One of the most memorable parts of the trip for Kurt was when he met Jeremy, a man after God’s heart. Jeremy felt God calling him to continue his mother’s dream and ministry at an orphanage. Jeremy said that God has called each of us to something specific and it is our job to learn what that job is. While Jeremy was speaking, Kurt heard God speaking through Jeremy to him. Although the Peruvian people have a special place in Kurt’s heart, he felt God affirming that he is right where he should be at Valor. That confirmation was an incredibly special feeling.
Watching the students working impacted Kurt as well. Going into the trip, the team members had little in common and not much time to get to know one another, but during the trip their relationships blossomed. The team did not have their phones, and none of the students wanted them either; they were fully invested in the trip and in each moment. Kurt was impressed by the students. Furthermore, it was special for Kurt to watch as his son was impacted by the trip and grew in his love for service and the Peruvians.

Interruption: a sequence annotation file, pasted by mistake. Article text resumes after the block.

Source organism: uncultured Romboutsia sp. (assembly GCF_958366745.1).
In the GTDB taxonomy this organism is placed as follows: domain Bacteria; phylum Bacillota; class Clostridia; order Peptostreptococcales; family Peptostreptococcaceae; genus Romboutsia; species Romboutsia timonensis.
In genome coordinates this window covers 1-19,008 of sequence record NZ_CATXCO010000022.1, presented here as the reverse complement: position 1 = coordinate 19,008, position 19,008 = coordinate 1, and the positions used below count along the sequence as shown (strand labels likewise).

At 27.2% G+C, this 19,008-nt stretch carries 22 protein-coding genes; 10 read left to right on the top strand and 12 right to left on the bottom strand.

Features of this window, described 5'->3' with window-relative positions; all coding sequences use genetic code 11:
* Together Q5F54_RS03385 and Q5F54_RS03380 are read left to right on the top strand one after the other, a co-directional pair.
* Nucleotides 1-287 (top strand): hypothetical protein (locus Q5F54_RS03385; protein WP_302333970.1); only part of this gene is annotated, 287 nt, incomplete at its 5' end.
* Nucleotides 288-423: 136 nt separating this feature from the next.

After being encouraged and touched during the trip, Kurt was excited about the work being done in Peru. The poverty was huge, but so was the work being done by the Lost Children of Peru. He was impressed by how the people were totally sold out and committed, especially when at a site. For example, when going to the feeding center or an orphanage, they weren’t just there to show the team around but to jump in and do the work that needed to be done.
The uniqueness and culture of Peru and its people touched Kurt, just as it touched Larry and everyone else on the team. Peru is truly a special place where incredible work is being done every day through the grace of God.
Felomena is a 97 year-old woman living in Lima with one of her sons. Although she has 7 children, only one is willing to help care for her. Her home is falling apart, and she sleeps on an old mattress. Although she is old, speaks only Quechua, and is in need of care, she still works to recycle plastic and metal. Sadly, she does not have anyone to cook for her. She goes to the feeding center when she can, but she is not always able to make the trek.
The Valor team visited her on their recent trip and blessed Felomena with a new mattress. When she received this gift, she cried of joy and gratefulness. Larry and the team are hoping to bless her with a new home in the coming months as hers has holes in the roof, and it is currently winter in Peru.